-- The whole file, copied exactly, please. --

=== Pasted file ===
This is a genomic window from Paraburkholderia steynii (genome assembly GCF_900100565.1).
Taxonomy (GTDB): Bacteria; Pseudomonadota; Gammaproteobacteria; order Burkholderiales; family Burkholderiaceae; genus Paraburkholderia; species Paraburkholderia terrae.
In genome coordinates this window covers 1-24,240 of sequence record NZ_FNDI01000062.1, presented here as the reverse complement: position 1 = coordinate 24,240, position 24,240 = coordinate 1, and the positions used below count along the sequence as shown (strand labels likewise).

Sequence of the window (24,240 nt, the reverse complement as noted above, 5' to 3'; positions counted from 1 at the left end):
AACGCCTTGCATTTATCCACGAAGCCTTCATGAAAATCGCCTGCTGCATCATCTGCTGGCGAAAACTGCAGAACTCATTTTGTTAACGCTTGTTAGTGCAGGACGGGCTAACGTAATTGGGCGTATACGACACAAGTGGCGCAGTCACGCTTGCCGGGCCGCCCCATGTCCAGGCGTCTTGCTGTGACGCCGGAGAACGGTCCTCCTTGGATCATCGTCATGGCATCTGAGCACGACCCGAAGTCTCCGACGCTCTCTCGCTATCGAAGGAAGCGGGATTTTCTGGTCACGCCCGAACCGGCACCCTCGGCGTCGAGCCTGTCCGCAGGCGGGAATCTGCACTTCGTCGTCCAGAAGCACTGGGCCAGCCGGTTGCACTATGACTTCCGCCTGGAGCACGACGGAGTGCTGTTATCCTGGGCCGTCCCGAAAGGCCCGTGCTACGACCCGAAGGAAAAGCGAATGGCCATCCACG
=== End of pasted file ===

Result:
This is a genomic window from Paraburkholderia steynii (genome assembly GCF_900100565.1).
Taxonomy (GTDB): Bacteria; Pseudomonadota; Gammaproteobacteria; order Burkholderiales; family Burkholderiaceae; genus Paraburkholderia; species Paraburkholderia terrae.
In genome coordinates this window covers 1-24,240 of sequence record NZ_FNDI01000062.1, presented here as the reverse complement: position 1 = coordinate 24,240, position 24,240 = coordinate 1, and the positions used below count along the sequence as shown (strand labels likewise).

Sequence of the window (24,240 nt, the reverse complement as noted above, 5' to 3'; positions counted from 1 at the left end):
AACGCCTTGCATTTATCCACGAAGCCTTCATGAAAATCGCCTGCTGCATCATCTGCTGGCGAAAACTGCAGAACTCATTTTGTTAACGCTTGTTAGTGCAGGACGGGCTAACGTAATTGGGCGTATACGACACAAGTGGCGCAGTCACGCTTGCCGGGCCGCCCCATGTCCAGGCGTCTTGCTGTGACGCCGGAGAACGGTCCTCCTTGGATCATCGTCATGGCATCTGAGCACGACCCGAAGTCTCCGACGCTCTCTCGCTATCGAAGGAAGCGGGATTTTCTGGTCACGCCCGAACCGGCACCCTCGGCGTCGAGCCTGTCCGCAGGCGGGAATCTGCACTTCGTCGTCCAGAAGCACTGGGCCAGCCGGTTGCACTATGACTTCCGCCTGGAGCACGACGGAGTGCTGTTATCCTGGGCCGTCCCGAAAGGCCCGTGCTACGACCCGAAGGAAAAGCGAATGGCCATCCACG